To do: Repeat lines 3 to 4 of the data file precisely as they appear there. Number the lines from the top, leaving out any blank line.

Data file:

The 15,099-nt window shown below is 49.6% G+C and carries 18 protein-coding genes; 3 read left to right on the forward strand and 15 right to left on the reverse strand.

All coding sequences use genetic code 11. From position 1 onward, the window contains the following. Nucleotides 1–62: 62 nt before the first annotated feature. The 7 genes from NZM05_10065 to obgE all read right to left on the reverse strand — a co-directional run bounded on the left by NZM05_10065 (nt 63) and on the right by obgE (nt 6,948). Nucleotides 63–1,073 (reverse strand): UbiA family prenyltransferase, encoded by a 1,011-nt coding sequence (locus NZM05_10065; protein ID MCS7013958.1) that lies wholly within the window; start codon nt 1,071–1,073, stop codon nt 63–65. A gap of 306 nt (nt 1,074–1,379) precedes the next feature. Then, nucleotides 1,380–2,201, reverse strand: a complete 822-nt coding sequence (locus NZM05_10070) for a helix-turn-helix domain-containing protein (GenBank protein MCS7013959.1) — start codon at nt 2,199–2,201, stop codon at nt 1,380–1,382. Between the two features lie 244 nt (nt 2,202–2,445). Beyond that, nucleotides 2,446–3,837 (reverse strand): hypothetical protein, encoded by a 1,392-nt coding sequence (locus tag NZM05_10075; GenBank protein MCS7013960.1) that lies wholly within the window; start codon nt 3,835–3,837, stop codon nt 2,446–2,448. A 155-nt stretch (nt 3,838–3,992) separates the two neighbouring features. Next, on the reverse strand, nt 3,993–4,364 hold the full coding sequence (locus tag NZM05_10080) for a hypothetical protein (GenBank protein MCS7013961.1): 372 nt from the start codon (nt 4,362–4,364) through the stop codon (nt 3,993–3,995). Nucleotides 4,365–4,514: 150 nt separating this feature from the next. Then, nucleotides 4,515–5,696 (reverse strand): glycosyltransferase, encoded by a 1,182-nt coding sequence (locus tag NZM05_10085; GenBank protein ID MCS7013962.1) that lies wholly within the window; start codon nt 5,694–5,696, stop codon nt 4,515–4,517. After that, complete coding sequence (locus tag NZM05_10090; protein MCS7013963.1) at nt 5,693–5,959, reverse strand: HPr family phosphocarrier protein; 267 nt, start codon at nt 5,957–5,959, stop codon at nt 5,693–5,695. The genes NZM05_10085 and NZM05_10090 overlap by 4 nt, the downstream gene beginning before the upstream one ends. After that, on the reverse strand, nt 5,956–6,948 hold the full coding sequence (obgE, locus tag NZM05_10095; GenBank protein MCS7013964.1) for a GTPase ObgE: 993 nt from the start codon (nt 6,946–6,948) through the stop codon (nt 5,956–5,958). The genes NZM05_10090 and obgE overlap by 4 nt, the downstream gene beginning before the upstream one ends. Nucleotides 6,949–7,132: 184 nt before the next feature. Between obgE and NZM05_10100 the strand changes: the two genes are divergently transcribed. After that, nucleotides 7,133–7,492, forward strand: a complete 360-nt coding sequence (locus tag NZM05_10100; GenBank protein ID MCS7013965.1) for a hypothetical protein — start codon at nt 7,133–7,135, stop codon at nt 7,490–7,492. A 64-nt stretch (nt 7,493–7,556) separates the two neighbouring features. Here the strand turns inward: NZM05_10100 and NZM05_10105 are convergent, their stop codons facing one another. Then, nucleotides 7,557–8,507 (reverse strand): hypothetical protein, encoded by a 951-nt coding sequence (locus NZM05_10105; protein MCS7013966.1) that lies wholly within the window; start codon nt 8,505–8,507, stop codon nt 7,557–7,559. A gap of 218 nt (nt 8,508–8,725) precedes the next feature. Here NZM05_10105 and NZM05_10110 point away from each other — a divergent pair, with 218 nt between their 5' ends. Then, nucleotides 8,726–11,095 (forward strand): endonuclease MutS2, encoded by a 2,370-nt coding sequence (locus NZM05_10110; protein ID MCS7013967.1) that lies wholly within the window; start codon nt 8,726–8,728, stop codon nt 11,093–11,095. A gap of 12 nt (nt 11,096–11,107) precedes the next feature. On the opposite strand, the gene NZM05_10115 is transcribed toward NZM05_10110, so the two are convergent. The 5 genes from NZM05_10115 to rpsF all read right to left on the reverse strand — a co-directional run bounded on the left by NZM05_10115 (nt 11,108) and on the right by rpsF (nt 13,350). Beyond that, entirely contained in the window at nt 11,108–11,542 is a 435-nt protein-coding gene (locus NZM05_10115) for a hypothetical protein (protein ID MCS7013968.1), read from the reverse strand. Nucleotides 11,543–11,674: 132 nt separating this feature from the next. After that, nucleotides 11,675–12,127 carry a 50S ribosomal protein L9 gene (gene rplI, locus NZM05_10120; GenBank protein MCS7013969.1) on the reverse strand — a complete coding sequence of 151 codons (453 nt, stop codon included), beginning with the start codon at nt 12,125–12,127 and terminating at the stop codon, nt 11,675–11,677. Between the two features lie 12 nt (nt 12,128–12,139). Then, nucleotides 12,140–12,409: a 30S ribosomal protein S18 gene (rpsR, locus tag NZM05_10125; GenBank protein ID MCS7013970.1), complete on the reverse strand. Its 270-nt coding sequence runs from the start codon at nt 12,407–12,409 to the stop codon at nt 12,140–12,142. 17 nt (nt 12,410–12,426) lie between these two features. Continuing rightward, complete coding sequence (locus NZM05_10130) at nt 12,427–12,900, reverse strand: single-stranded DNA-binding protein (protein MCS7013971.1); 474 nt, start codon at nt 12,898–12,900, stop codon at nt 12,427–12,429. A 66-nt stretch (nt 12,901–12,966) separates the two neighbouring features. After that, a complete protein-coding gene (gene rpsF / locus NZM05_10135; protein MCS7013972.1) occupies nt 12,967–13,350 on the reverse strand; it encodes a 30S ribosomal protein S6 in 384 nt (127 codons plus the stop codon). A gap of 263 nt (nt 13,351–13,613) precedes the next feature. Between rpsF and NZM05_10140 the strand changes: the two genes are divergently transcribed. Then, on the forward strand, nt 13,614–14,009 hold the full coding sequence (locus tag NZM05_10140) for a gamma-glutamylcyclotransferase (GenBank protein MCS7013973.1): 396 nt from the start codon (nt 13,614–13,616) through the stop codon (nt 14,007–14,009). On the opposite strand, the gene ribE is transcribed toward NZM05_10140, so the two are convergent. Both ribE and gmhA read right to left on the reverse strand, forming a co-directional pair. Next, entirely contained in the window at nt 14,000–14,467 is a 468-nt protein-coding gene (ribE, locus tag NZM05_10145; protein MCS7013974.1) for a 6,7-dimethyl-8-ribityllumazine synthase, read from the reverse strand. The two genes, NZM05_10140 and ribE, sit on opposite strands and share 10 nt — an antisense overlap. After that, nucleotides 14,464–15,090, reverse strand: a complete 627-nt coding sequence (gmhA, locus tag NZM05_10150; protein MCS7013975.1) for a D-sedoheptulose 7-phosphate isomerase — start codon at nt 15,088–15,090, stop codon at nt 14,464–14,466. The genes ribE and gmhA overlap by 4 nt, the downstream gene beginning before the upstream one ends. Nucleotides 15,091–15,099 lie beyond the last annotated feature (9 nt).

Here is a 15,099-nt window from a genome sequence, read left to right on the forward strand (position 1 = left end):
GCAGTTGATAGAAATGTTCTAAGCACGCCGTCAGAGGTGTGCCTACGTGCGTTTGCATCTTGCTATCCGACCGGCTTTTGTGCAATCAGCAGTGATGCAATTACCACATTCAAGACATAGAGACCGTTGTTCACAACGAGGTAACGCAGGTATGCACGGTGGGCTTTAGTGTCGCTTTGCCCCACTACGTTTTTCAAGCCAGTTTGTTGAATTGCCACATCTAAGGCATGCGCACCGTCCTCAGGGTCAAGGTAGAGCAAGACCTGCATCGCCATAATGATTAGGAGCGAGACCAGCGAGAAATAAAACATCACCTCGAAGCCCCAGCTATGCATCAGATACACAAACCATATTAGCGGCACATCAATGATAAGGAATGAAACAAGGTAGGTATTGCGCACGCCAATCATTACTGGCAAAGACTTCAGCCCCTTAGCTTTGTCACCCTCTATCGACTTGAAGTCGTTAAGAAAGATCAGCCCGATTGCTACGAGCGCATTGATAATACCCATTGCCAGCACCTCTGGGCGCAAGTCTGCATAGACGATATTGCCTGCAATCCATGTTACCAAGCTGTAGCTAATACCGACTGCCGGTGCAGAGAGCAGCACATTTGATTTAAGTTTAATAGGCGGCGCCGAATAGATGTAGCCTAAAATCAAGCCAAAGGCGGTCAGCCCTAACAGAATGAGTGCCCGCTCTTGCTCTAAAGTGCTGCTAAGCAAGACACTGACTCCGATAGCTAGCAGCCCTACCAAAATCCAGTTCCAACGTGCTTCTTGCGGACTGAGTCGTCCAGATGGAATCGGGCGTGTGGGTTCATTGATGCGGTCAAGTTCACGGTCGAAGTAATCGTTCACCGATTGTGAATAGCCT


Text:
Here is a 15,099-nt window from a genome sequence, read left to right on the forward strand (position 1 = left end):
GCAGTTGATAGAAATGTTCTAAGCACGCCGTCAGAGGTGTGCCTACGTGCGTTTGCATCTTGCTATCCGACCGGCTTTTGTGCAATCAGCAGTGATGCAATTACCACATTCAAGACATAGAGACCGTTGTTCACAACGAGGTAACGCAGGTATGCACGGTGGGCTTTAGTGTCGCTTTGCCCCACTACGTTTTTCAAGCCAGTTTGTTGAATTGCCACATCTAAGGCATGCGCACCGTCCTCAGGGTCAAGGTAGAGCAAGACCTGCATCGCCATAATGATTAGGAGCGAGACCAGCGAGAAATAAAACATCACCTCGAAGCCCCAGCTATGCATCAGATACACAAACCATATTAGCGGCACATCAATGATAAGGAATGAAACAAGGTAGGTATTGCGCACGCCAATCATTACTGGCAAAGACTTCAGCCCCTTAGCTTTGTCACCCTCTATCGACTTGAAGTCGTTAAGAAAGATCAGCCCGATTGCTACGAGCGCATTGATAATACCCATTGCCAGCACCTCTGGGCGCAAGTCTGCATAGACGATATTGCCTGCAATCCATGTTACCAAGCTGTAGCTAATACCGACTGCCGGTGCAGAGAGCAGCACATTTGATTTAAGTTTAATAGGCGGCGCCGAATAGATGTAGCCTAAAATCAAGCCAAAGGCGGTCAGCCCTAACAGAATGAGTGCCCGCTCTTGCTCTAAAGTGCTGCTAAGCAAGACACTGACTCCGATAGCTAGCAGCCCTACCAAAATCCAGTTCCAACGTGCTTCTTGCGGACTGAGTCGTCCAGATGGAATCGGGCGTGTGGGTTCATTGATGCGGTCAAGTTCACGGTCGAAGTAATCGTTCACCGATTGTGAATAGCCT